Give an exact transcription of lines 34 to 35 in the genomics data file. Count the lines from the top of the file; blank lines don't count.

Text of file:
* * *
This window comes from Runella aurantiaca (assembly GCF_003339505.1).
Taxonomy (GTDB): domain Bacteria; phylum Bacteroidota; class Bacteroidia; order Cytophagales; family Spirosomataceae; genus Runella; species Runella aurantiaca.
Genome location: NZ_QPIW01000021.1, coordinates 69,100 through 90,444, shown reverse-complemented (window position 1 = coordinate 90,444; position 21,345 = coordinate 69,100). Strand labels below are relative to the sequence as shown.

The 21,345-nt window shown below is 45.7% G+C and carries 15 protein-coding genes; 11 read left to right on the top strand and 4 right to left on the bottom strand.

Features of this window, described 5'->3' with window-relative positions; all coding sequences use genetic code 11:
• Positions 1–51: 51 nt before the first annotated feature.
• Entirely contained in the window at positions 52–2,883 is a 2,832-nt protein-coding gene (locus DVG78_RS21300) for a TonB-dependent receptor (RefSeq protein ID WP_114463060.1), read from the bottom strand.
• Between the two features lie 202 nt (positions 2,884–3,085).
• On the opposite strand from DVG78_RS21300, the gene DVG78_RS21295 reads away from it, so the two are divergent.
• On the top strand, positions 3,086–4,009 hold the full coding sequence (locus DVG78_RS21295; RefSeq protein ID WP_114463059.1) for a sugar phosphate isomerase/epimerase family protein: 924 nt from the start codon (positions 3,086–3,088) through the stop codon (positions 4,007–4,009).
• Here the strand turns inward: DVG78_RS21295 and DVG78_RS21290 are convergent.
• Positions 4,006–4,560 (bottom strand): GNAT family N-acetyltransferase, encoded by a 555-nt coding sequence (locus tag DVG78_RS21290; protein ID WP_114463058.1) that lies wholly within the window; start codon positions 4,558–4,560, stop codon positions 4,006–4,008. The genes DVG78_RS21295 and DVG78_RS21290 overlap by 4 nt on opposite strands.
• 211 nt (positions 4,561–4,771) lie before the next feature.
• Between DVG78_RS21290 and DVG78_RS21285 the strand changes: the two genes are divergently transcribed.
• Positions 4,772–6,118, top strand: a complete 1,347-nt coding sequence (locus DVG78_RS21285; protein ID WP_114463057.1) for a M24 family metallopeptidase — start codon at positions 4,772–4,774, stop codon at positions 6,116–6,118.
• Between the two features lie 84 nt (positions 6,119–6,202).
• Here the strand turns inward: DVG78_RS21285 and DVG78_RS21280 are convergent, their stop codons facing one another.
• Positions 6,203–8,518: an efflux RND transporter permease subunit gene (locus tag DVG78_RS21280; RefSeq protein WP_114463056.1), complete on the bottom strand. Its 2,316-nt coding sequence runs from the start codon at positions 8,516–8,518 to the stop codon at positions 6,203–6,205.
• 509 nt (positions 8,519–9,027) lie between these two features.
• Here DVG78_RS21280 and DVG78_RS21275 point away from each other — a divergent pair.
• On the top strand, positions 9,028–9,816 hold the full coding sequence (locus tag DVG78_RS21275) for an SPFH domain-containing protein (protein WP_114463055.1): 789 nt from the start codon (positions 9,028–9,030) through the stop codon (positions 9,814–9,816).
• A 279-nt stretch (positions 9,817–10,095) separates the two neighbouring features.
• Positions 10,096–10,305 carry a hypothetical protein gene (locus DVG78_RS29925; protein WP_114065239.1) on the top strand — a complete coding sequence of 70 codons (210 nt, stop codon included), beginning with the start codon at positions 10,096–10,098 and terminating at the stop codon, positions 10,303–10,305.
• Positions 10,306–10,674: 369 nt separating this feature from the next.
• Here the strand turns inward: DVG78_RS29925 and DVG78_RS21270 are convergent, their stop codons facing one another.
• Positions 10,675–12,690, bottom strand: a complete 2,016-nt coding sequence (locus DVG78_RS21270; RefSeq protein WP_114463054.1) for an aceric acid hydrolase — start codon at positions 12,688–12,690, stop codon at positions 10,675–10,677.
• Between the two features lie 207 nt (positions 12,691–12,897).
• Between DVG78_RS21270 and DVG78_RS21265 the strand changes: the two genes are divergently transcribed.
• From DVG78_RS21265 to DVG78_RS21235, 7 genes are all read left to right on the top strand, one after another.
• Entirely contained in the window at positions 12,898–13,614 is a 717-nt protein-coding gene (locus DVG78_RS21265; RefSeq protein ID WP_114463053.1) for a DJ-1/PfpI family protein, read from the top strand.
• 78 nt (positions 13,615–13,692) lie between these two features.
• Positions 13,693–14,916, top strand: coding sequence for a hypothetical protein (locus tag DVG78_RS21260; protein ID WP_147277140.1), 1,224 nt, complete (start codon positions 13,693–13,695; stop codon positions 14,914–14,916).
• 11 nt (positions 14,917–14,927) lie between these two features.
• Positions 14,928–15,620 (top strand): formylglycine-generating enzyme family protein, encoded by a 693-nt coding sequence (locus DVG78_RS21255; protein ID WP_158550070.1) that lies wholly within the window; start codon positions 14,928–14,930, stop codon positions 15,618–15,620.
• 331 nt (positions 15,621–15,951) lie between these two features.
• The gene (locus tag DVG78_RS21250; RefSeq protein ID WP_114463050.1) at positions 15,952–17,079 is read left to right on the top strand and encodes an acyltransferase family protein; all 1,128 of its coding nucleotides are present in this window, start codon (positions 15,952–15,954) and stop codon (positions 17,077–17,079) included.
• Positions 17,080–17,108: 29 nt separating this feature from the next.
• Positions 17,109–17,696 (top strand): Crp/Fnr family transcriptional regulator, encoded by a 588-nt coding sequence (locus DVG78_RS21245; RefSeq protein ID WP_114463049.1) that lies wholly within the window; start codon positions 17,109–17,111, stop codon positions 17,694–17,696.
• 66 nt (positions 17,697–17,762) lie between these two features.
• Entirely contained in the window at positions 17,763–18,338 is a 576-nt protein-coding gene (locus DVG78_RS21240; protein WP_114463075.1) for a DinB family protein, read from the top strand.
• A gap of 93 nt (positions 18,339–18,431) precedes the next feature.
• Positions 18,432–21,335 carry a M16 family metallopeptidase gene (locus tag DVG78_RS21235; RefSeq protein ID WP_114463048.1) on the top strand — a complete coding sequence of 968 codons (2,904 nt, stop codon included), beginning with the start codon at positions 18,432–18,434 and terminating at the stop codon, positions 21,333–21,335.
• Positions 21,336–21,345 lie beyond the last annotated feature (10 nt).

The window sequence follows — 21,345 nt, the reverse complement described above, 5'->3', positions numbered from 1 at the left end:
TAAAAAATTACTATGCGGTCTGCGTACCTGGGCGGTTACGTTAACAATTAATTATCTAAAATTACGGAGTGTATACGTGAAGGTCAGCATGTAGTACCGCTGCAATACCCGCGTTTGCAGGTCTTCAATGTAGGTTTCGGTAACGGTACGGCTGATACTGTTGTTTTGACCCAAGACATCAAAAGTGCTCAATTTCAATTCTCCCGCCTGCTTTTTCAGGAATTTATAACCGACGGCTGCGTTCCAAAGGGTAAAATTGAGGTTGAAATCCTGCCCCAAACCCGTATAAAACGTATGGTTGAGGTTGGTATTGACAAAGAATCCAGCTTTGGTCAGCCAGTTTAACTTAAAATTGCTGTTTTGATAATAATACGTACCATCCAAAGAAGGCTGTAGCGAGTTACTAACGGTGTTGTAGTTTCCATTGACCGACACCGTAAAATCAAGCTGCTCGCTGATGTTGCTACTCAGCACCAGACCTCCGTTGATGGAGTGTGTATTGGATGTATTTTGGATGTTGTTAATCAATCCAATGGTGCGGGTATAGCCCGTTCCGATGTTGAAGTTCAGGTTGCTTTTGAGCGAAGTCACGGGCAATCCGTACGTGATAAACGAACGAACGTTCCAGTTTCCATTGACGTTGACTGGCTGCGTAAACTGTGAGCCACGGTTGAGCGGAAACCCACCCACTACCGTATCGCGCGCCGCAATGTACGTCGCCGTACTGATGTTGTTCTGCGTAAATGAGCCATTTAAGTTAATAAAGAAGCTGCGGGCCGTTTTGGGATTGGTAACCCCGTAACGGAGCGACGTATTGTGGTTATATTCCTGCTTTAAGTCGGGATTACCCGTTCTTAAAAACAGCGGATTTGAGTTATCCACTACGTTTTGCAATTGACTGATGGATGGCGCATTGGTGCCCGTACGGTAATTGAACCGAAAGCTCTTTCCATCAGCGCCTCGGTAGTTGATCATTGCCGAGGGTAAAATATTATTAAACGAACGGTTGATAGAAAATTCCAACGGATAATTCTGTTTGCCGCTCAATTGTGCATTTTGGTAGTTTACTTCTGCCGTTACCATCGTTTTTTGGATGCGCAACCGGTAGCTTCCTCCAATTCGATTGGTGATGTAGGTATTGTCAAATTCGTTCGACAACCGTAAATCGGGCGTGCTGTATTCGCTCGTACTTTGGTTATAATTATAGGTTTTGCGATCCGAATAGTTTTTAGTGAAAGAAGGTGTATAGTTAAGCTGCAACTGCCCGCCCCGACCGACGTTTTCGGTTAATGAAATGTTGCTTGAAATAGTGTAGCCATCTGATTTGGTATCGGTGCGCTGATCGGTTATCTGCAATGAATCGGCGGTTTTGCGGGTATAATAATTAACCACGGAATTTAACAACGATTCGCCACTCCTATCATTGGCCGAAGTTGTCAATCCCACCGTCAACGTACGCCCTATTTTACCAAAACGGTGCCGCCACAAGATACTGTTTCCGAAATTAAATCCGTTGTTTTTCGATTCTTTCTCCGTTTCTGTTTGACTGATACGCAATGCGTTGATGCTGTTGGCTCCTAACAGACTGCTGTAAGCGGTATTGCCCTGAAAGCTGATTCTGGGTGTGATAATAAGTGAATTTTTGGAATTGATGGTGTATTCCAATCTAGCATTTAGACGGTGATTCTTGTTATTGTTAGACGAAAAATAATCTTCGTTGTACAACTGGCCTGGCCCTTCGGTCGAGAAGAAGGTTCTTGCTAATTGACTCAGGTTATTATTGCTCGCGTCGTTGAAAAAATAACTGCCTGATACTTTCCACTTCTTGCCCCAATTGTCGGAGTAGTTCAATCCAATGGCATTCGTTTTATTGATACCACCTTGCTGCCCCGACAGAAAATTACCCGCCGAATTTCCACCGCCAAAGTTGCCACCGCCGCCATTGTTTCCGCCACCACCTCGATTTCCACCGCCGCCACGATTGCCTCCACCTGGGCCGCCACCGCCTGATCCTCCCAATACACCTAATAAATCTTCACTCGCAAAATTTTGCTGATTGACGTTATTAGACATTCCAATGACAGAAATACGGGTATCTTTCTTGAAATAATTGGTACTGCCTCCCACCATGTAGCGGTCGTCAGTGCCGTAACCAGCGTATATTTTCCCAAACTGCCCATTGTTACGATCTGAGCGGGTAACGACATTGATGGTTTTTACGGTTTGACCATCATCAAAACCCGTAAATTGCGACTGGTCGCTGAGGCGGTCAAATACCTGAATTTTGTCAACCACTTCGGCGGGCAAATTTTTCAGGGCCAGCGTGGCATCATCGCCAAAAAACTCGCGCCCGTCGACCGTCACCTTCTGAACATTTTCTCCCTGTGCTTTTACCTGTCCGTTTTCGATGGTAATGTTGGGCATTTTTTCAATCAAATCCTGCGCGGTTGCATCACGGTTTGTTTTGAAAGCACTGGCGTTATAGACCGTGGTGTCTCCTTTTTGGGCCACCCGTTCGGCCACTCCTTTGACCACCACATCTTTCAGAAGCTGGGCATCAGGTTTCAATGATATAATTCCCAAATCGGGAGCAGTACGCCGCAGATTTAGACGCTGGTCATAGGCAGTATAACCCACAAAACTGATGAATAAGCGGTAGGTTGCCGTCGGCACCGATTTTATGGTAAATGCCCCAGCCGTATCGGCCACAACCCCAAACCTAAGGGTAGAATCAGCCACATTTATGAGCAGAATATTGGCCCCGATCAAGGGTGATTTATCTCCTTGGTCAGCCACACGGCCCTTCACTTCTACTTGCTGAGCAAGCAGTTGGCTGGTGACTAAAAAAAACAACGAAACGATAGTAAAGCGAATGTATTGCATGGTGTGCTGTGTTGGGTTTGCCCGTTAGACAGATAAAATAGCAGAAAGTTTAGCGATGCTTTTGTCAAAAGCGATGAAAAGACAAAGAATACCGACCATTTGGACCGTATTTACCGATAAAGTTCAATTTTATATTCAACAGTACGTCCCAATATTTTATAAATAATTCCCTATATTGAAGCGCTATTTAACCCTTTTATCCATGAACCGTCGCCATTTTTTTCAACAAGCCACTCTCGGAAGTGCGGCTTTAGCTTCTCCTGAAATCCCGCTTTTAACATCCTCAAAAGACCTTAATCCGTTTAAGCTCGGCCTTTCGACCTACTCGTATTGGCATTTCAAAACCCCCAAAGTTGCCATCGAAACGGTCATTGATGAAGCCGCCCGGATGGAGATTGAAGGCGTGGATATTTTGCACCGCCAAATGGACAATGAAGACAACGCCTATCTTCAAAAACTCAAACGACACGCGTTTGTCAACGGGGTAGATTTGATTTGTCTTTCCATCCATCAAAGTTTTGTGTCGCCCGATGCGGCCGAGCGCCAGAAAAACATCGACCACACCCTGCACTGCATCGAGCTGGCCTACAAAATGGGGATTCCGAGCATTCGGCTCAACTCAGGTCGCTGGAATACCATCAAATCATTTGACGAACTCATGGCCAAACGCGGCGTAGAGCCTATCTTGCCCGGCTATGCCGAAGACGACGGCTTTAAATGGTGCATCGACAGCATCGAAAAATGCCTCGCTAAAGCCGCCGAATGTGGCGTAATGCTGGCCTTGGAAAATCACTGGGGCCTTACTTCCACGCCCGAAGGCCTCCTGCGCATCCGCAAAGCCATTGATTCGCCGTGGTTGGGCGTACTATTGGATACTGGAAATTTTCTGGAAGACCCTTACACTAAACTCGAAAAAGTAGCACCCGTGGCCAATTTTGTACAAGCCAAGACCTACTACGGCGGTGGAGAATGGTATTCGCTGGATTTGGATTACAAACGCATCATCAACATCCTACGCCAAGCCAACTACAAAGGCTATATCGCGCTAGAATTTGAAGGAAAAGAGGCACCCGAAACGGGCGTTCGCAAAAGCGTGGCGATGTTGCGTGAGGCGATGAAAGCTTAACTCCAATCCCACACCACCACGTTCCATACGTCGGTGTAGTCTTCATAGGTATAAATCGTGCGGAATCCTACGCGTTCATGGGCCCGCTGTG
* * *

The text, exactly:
• Positions 14,928–15,620 (top strand): formylglycine-generating enzyme family protein, encoded by a 693-nt coding sequence (locus DVG78_RS21255; protein ID WP_158550070.1) that lies wholly within the window; start codon positions 14,928–14,930, stop codon positions 15,618–15,620.
• 331 nt (positions 15,621–15,951) lie between these two features.